This blog provides information for educational purposes only. All copper "moonshine" distillers featured on the site are non-functional props. All recipes and "how to's" are theoretical. All scenarios are fictitious. No laws were broken during production of the material found on this site. Products sold are intended to be used in accordance with the proper licensing or permitting procedure of the respective jurisdiction of the user. Read our complete legal summary for more info.
Why are Enzymes Important?
Enzymes are important because they convert starches from grain into fermentable sugars. Starches are made up of long chains of glucose molecules and have to be broken down into smaller molecules in order for the yeast to be able to turn them into alcohol. If these starches are not broken down by enzymes, then the yeast are not able to perform their job. The most common enzymes used in brewing/distilling come from malted barley. Malted barley is the most commonly used malted grain in distilling as it has a high diastatic power. Diastatic power is the measurement used to measure the malt’s ability to break down starches into simpler fermentable sugars during the mashing process.
How Are Enzymes Created?
During the malting process, barley is dried to a moisture content below 14% and then stored for for 5 to 6 weeks to overcome seed dormancy. The grain is then steeped in water to allow it to absorb moisture. This causes the barely to sprout. When the grain have a moisture content of around 46%, they are air dried over the course of a number of days. Once the malt has been air dried, it is kiln-dried to give the grain its color and flavor profile.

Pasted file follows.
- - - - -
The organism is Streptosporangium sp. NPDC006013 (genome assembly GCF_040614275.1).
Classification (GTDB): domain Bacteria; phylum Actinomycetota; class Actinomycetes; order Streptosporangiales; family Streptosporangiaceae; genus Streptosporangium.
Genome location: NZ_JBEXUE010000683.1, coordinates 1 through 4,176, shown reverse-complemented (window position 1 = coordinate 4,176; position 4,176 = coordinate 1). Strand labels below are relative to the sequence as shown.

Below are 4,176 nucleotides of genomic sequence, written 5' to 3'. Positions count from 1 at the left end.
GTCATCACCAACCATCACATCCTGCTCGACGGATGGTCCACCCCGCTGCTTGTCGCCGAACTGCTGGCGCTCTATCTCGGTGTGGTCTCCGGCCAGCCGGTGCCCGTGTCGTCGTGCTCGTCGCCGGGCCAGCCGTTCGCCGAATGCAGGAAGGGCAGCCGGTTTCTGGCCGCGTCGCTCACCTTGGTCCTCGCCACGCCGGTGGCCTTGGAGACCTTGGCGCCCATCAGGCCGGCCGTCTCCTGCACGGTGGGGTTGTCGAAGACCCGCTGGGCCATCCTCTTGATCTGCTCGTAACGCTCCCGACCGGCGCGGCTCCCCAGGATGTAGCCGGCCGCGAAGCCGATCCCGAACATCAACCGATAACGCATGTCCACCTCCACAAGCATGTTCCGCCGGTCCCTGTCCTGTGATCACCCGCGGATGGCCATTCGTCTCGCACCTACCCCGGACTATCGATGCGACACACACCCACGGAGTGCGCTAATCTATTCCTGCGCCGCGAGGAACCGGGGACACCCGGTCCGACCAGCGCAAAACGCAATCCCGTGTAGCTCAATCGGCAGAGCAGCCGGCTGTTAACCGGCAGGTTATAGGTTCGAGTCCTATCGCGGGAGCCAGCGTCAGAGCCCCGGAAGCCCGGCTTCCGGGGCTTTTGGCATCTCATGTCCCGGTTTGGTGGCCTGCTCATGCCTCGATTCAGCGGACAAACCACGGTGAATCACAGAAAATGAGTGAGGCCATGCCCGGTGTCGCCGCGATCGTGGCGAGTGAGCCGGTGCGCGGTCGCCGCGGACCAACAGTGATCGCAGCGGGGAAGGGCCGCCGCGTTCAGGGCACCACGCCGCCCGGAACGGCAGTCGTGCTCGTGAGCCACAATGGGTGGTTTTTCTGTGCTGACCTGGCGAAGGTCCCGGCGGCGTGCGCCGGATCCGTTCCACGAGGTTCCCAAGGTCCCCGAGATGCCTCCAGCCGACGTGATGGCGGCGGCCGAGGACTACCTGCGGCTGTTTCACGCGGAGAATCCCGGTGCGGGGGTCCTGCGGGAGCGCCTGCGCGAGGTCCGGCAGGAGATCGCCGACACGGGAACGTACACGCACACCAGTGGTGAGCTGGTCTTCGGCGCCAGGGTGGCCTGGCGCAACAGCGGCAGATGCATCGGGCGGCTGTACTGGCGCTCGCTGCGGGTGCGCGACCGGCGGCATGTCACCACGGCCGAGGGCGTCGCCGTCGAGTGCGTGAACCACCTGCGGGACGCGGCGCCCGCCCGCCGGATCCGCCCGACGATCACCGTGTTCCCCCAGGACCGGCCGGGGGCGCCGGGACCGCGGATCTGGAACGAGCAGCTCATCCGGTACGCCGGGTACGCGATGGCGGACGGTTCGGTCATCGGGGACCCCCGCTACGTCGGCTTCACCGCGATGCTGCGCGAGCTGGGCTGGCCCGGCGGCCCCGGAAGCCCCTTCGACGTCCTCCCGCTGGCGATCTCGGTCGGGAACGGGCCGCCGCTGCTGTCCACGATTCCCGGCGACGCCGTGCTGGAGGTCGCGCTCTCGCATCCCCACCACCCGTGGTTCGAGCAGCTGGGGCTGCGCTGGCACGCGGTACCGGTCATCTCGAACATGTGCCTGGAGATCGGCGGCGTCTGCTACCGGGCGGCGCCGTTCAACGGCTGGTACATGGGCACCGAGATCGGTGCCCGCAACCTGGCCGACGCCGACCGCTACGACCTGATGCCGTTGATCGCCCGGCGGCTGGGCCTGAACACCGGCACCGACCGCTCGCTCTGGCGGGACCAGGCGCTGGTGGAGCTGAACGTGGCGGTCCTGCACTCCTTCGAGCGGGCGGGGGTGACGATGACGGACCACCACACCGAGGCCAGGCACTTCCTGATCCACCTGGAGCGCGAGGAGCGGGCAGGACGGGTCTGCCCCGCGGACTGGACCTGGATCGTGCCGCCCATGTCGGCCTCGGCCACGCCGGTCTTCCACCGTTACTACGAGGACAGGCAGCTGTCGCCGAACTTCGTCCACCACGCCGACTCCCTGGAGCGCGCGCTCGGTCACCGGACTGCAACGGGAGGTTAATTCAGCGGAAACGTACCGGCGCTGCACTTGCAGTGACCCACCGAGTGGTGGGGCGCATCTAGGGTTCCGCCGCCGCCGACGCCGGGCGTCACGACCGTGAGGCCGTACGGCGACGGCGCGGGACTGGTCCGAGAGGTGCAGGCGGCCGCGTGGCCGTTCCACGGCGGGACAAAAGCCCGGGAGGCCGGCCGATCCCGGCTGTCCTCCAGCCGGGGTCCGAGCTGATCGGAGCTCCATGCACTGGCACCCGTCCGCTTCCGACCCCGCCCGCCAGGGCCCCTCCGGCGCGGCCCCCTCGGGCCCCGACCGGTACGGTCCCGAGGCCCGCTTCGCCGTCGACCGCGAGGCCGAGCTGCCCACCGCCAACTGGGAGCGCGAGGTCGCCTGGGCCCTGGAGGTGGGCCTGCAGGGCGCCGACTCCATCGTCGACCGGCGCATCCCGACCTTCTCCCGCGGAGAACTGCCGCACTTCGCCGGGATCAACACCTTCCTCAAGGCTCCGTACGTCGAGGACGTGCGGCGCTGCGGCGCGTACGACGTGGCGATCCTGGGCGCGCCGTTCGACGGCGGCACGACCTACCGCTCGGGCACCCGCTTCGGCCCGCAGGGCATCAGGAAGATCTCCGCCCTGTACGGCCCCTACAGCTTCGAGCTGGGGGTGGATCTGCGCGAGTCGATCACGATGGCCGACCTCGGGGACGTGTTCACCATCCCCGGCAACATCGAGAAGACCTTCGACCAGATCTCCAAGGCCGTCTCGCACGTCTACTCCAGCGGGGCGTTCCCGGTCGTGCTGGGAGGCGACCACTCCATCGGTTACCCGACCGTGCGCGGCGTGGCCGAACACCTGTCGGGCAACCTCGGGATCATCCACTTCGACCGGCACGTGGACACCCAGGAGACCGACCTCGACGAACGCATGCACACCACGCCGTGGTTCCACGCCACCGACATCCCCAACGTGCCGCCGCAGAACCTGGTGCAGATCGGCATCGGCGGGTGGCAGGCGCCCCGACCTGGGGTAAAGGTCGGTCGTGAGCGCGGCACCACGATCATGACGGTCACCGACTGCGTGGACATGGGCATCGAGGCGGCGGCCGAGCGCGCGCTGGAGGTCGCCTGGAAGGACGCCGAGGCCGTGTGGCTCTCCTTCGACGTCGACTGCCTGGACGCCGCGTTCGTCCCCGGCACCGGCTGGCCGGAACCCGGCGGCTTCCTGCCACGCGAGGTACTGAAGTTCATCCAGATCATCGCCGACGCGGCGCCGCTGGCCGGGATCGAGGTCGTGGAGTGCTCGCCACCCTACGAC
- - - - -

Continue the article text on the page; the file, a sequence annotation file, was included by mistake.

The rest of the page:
Barley develops enzymes during malting that are needed to convert starches into sugar during the mash process. A typical grain bill for a whiskey mash normally consists of malted barley with other added grains such as corn, rye or wheat. Hot water (hot liquor) is added with the grain which allows the enzymes in the malt to break down the starch in the grain into sugars. During the mash process, enzymes in the malted barley will convert starches into sugar. Without enzymes the starch would not be converted into sugar and the yeast would not have any sugar to ferment into alcohol. It is critically important to use malted barley and not regular or flaked barley.